Snail Spa Supports Slime Surplus: The Ethics of a New Cosmetics Fad

Snail Spa Supports Slime Surplus: The Ethics of a New Cosmetics Fad


European snail farmers are currently experiencing an unheard-of demand for their product. Interestingly, it’s not in response to an uptick in escargot consumption, the usual fate of Helix aspersa or Cornu aspersum, but in a cosmetics fad for snail slime skin serums.
Studies have shown that the uniquely thick mucus produced by these snails can help regenerate skin. This has led to massive interest in a formerly niche ingredient in skincare creams, and a surge in production at the many (often Italian) farms where these snails are bred.
While staying on top of this lucrative trend, farmers have developed a gentler slime harvesting process, which keeps the snails happier and more productive (in the mucus-y definition):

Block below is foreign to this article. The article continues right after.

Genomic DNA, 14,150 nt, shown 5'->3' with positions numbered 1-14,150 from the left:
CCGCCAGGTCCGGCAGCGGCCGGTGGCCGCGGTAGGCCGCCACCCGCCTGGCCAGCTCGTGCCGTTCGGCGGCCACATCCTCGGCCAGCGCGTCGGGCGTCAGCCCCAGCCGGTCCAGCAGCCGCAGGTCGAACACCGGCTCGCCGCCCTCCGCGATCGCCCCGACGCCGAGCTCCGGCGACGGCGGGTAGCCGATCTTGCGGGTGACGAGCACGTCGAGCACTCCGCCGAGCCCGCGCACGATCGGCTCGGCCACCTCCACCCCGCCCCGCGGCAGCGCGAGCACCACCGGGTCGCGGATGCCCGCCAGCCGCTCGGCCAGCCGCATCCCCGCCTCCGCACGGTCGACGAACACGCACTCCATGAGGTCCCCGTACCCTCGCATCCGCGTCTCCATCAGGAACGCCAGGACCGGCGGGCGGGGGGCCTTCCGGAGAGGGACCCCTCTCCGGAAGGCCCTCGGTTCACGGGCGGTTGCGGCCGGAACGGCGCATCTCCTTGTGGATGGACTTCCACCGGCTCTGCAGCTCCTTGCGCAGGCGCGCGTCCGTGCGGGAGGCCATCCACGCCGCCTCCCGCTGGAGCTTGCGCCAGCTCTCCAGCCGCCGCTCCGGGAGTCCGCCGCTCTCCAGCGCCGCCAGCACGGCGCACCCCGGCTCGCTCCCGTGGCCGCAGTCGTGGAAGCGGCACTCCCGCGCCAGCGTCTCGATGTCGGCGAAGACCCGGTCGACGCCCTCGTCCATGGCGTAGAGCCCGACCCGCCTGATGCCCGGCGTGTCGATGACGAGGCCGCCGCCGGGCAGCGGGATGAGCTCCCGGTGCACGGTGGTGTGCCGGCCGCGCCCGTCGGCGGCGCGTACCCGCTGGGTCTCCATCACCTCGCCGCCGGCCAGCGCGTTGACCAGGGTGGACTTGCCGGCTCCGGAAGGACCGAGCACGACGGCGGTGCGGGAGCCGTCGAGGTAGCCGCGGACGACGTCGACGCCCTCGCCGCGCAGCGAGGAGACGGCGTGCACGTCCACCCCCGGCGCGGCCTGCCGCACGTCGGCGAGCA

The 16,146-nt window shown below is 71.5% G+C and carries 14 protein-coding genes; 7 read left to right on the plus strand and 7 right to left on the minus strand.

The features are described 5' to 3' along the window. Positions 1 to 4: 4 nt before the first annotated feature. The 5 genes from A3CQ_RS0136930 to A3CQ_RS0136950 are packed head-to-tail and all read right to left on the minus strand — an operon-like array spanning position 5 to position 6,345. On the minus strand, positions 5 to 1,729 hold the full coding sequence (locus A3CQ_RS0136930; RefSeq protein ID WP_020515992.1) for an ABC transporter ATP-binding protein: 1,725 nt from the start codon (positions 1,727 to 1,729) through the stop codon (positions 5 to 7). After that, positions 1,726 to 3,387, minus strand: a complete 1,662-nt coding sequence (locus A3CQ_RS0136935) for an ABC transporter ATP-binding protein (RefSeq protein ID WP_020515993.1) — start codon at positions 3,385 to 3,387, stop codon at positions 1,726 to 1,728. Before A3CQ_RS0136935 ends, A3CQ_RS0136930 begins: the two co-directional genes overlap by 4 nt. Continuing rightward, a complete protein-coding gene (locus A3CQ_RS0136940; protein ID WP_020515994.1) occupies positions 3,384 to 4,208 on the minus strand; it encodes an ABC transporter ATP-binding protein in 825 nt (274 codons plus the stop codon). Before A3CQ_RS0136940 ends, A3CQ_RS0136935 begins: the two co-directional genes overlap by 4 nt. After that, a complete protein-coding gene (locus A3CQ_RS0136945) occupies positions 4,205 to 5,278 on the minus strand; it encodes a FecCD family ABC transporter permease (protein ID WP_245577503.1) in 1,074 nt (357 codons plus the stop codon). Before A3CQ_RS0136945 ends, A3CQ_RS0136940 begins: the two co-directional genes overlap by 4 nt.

“To force snails to secrete slime, traditionally they were dunked in pots of water with salt, vinegar or other chemicals. […]

Italy’s International Heliciculture Association recently patented a new machine, called the Muller One, which extracts snail slime by immersing the creatures in a special steam bath.

‘It is essentially a spa for snails,’ said [president of the Association Simone] Sampo. ‘We raise them naturally, feed them only vegetable matter and then extract the slime with water that contains ozone, which kills all the bacteria. The snails are not harmed.’”
It’s no secret that I love nature, and I’m especially interested in conservation. So I’m thrilled to see that these tiny creatures — so different from us it can be hard to have empathy — are being treated with conscience in this arrangement, and even being pampered! It’s a fair trade-off, I think, for the pampering their goop provides for us.